When Mona Livholts, professor of social work, worked on her doctoral thesis, she wrote three different versions of the final part. One was based on the traditional academic way of writing theses in social sciences, another was a letter, and the third was in the form of a play.
The reader response was mixed. Some were full of praise for the alternative formulation, whereas others were irritated that the text did not follow the traditions of academic prose. Livholts noticed early on that her relationship to writing and text differed from that of other doctoral students in social work. She felt that the questions, theories and scholarly approaches that people were expected to use in social work were limiting rather than enhancing understanding.
“The academic texts that we were supposed to read during doctoral studies felt remote and sometimes indifferent. At one point, I considered whether to suspend my doctoral studies or to stay on and contribute to developing reflective and creative writing in social work. I chose the latter option.”
Livholts’s academic work has been about changing social work from within through creative writing. It is her way of seeking answers to things like which questions should be posed, what can be known and by whom, and what counts as knowledge.
“Social work focuses on the living conditions of vulnerable individuals, but social workers and researchers are also part of unequal structures,” she points out.
Creative writing can provide a space for more experiences
Critical thinking can contribute to the creation of new knowledge. Critical thinking can also make limiting structures and unequal power relations visible, and actively contribute to knowledge that is inclusive and enhances a sense of community.
“In my research, I have shown that, for this to happen, the social scientific research language and methods must change so that they increasingly use creative and artistic approaches,” notes Livholts.
She states that the language of academic texts is a language of experts and includes a power dimension that is seldom questioned. Distant, dry and inadequate language risks excluding lived experiences that do not fit into the academic model used in articles and theses.
As a researcher, Livholts has striven to enable the use of creative writing in academic work. Examples of methods she has developed include situated writing and the academic novella.
Situated writing is based on Donna Haraway’s (1988)* now classic article that, among other things, advocates for researchers to take responsibility for how their researcher position affects what we learn to see. In situated writing, the writer is aware of how their environment affects their writing, including how they interpret power dimensions such as whiteness, class and gender.
The academic novella is an autoethnographic form of creative writing. Autoethnography means that the writer uses self-reflection and writing to explore their personal experiences and connects the autobiographical story with broader cultural, institutional and societal meanings.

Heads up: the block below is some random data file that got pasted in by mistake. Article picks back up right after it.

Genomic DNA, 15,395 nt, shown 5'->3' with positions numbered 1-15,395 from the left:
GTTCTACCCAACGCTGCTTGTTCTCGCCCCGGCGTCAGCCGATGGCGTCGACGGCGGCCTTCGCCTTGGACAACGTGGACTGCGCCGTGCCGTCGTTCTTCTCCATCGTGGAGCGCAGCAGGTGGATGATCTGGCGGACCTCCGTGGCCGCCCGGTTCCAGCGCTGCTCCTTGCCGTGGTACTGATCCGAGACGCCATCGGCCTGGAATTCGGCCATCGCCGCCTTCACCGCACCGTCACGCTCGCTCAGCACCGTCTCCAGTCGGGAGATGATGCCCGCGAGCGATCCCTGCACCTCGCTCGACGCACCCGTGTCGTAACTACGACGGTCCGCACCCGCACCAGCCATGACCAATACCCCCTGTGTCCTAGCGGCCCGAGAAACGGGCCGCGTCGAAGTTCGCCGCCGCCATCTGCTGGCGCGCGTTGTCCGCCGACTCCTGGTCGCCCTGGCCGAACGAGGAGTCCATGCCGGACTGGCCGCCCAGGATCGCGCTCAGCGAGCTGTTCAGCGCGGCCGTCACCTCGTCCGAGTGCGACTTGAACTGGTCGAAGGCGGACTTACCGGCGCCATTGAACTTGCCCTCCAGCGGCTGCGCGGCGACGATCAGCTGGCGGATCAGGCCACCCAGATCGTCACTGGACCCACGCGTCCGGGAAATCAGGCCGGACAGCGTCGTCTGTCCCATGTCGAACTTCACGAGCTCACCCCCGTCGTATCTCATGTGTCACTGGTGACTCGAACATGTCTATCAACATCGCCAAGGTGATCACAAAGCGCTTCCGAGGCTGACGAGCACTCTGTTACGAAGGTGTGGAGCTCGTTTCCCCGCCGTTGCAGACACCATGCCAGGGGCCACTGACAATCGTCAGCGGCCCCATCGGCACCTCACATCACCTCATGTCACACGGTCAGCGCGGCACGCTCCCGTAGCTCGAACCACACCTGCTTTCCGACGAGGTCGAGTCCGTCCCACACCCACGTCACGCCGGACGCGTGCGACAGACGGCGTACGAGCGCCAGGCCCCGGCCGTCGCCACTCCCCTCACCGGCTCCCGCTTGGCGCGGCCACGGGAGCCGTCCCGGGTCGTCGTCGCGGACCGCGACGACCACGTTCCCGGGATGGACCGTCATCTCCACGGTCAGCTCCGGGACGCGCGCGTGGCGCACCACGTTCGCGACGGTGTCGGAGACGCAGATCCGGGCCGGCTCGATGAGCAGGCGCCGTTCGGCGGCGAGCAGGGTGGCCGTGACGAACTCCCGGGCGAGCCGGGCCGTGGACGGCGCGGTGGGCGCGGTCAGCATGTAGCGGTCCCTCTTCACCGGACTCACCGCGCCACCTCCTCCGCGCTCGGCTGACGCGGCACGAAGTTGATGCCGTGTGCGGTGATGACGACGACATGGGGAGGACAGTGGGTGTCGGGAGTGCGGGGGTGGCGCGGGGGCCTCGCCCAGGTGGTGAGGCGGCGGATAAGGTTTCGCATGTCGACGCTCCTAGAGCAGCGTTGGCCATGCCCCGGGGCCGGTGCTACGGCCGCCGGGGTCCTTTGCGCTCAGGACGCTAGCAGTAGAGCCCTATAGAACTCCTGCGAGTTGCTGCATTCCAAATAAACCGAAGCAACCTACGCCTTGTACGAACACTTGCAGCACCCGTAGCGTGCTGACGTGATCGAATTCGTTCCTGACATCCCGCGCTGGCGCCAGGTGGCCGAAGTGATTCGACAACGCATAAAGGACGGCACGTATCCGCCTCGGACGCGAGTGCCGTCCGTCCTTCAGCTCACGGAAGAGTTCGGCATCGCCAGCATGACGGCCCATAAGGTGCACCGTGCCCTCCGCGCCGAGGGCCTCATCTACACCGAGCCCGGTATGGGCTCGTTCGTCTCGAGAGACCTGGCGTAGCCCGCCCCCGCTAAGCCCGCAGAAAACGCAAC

“The academic novella is inspired by fiction to create structures, characters and moods while alternately using different kinds of ‘life-writing’, such as diaries, letters, memories, poetry and photography to depict experiences,” Livholts explains.
Language use affects how we see our environment
In her current research, Livholts wishes to highlight how language use and the choice of words can change how we see and understand our society. An example of alternative language that Livholts has adopted is the word ‘glocal’ instead of international or global. Glocal means that something is simultaneously both local and global, for example, that global trends and phenomena affect how we act locally.
In the research project The Glocal Turn in Social Work, Livholts examines what social work is like as a theory and method at a time when social work sees people and societies as linked with other life forms and ecosystems. She uses the concept of ‘exhaustion’ as an alternative expression for ‘social problems’.
Exhaustion can be understood as a process and a state of affairs in which people, animals and the environment are exploited in an unequal society. Rising sea levels, emissions and overfishing affect the living conditions of entire local communities. Pandemics increase the suffering of already vulnerable groups, such as those with mental or physical health issues, migrants, the homeless and female victims of abuse.
“Exhaustion brings with it insomnia, a state of alert intensity, in which we constantly ask ourselves whether we have done everything we can to improve our local environment. Exhaustion is a good word for what is going on during the current pandemic,” states Livholts.
She wishes to shed light on what it means that the glocal has increasingly replaced concepts such as international, transnational and global social work. By giving a name to the change currently ongoing in social work, we can see how it shapes the way we think, see and understand the field now and in the future. Glocal social work is anchored in people’s day-to-day living environments and societal transformations more broadly.
“By using the concept of glocal, I wish to draw attention to how the research questions, methods and theories of social work change under the influence of, for example, architecture, feminist and postcolonial studies, geography, art and creative writing. We must understand the glocal nature of issues such as gender-based violence, the suicides of farmers, forced migration, exploitative work conditions and social work in both urban and rural contexts.”
*Donna Haraway (1988): Situated Knowledges: The Science Question in Feminism and the Privilege of Partial Perspective
Publication reference for caption: Mona Livholts (2021): Exhaustion and possibility. The wor(l)dlyness of social work in (G)local environment worlds during a pandemic.